In providing support for faculty and courses, certain best practices have been validated repeatedly.
One of those is optimizing Canvas content pages to increase the likelihood your students will actually see and use them!
Unpack Course Documents to Become Canvas Pages
When new instructors are transitioning to Canvas, the process can be overwhelming. An unfortunate, frequent shortcut is to simply “link” documents like the Syllabus or assignment instructions. This may appear to be a quick solution—but only for one semester. When the complexity of updating increases, the missed opportunity to apply best practices becomes apparent through extra hassles and files housekeeping over time.
“A shortcut is the longest distance between two points”— Charles Issawi
Bad reasons to Link documents in the RCE or Modules:
Lower faculty skill-level or understanding of Canvas. Links to files are all the instructor knows how to do.
Instructor already has a big Masterfile with .pdfs and WordDocs that hasn’t been changed in years.
Imaginary threats, like the fear that students will change the Syllabus and argue some detail with the instructor.
Student UX hogwash! Courses have always been a big stack of papers to manage. Why suddenly make life easy for short attention spans?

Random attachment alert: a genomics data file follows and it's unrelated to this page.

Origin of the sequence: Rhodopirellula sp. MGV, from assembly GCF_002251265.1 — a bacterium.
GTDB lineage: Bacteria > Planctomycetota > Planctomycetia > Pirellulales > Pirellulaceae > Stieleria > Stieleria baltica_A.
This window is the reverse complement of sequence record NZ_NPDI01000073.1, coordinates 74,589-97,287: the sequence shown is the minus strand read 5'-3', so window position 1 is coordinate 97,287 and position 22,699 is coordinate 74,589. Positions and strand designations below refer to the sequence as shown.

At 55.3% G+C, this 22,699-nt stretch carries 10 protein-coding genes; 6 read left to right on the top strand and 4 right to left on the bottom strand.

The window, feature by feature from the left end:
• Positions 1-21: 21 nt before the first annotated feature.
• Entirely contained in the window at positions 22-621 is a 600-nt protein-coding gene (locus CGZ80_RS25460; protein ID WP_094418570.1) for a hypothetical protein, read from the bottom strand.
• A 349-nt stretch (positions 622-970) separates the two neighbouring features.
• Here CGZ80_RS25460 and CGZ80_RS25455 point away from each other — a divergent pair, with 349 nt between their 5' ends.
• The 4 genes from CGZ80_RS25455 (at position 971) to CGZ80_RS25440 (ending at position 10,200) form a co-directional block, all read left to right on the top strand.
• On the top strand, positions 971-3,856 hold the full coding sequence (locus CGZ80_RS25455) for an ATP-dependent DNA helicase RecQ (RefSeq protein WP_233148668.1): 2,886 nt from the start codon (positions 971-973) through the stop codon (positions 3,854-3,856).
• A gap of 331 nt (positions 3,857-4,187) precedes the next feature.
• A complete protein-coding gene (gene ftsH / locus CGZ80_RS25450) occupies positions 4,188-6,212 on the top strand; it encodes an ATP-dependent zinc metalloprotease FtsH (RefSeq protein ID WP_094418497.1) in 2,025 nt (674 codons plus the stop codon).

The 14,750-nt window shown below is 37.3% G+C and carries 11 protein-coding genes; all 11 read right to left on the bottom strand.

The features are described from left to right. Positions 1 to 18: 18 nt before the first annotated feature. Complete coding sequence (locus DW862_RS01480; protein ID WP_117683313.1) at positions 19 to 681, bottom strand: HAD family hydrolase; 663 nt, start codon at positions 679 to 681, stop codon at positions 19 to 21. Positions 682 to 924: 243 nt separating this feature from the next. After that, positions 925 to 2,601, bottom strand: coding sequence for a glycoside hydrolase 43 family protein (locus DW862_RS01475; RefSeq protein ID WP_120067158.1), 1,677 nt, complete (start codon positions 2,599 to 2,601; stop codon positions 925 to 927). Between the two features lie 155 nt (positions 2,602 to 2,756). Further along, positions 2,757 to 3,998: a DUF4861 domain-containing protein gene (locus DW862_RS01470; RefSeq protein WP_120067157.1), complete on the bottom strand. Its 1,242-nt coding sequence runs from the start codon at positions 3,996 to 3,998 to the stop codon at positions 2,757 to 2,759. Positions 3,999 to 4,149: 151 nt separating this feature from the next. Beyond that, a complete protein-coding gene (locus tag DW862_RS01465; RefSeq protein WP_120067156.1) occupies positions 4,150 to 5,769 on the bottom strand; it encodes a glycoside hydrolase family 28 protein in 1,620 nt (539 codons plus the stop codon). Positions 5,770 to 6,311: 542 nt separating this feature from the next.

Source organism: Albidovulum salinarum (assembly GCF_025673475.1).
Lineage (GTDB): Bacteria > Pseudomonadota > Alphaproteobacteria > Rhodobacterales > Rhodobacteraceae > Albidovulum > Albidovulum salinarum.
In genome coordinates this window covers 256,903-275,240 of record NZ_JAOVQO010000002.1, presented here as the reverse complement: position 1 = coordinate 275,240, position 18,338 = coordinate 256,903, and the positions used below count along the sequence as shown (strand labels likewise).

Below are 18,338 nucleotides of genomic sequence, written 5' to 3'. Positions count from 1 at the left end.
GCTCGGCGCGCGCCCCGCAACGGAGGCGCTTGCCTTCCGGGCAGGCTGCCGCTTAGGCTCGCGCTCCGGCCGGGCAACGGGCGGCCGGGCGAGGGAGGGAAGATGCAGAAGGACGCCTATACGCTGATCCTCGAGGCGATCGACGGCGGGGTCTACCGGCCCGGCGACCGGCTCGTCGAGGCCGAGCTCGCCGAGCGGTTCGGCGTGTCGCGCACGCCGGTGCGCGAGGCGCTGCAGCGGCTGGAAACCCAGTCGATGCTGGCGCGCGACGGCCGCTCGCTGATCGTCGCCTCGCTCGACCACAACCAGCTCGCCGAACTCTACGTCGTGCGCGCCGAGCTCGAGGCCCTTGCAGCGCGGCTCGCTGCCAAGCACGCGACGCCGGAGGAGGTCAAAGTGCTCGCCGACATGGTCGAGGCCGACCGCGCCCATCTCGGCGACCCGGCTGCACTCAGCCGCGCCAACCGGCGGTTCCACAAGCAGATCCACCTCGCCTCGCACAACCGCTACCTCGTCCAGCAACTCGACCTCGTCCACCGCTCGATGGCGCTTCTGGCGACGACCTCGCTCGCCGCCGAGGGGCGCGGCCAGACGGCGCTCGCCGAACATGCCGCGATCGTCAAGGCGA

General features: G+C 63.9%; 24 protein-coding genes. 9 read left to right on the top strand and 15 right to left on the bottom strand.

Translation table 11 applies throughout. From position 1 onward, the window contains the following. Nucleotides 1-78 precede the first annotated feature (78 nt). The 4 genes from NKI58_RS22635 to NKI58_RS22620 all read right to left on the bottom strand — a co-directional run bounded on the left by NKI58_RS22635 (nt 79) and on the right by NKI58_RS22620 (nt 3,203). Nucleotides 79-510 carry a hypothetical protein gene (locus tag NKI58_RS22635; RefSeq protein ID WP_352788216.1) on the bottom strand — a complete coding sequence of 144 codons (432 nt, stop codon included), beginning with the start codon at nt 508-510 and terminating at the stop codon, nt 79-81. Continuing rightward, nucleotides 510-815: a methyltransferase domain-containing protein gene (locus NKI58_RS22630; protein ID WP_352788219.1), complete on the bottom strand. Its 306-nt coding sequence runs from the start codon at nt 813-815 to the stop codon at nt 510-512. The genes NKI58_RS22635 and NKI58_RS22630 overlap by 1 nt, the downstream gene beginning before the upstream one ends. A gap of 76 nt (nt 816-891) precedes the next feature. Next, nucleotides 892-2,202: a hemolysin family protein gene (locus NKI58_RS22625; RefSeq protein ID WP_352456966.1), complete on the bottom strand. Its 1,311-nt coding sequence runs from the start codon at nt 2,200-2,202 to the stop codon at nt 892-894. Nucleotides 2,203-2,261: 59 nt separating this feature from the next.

Document was made on an old typewriter (or on MSWord) with lots of tabs and spaces to center the text. It will be a nightmare to learn the Word ribbon tool at this late date.
Signs that .pdf/.doc overuse is an issue
The course files area has 6 old versions of the Syllabus from which to choose.
Course content is not updated because the instructor can’t locate their original doc for editing.
Students don’t read the syllabus.
Instructors don’t understand why students don’t read the syllabus. See hint.
Hint: Students are looking on an iPhone and don’t want to clog up their memory by accidentally downloading that 10-page Syllabus yet again,plus the document opens in a tiny viewer in a 1 pt. font. Instead, use Canvas content pages to stream beautifully!
Instead of waiting for increased difficulty all around, consider unpacking your .docs into Canvas as a best practice.
Transitions are an ideal time to use Headings/Styles, alt text, descriptive links, ribbon tools, and correct tables in the pages rich content editor (RCE).
Encourage mobile streaming view for all content, versus documents to download and manage.
Increases the likelihood of students being able to see and use the content on any device.
Transitions are an ideal time to check copyright, record your Fair Use justifications, and/or update content into safe compliance.
Quicker updates each semester.
Compare updating a Syllabus in Canvas (Edit, type, save) with updating a linked document (Locate master doc, make changes, save, replace in Canvas, test to make sure you linked the correct doc, get rid of old doc, preserve link, etc.)
Remember, if you don’t do this every day, the workflow is forgettable. Once a semester, and you’ll forget what you’re doing.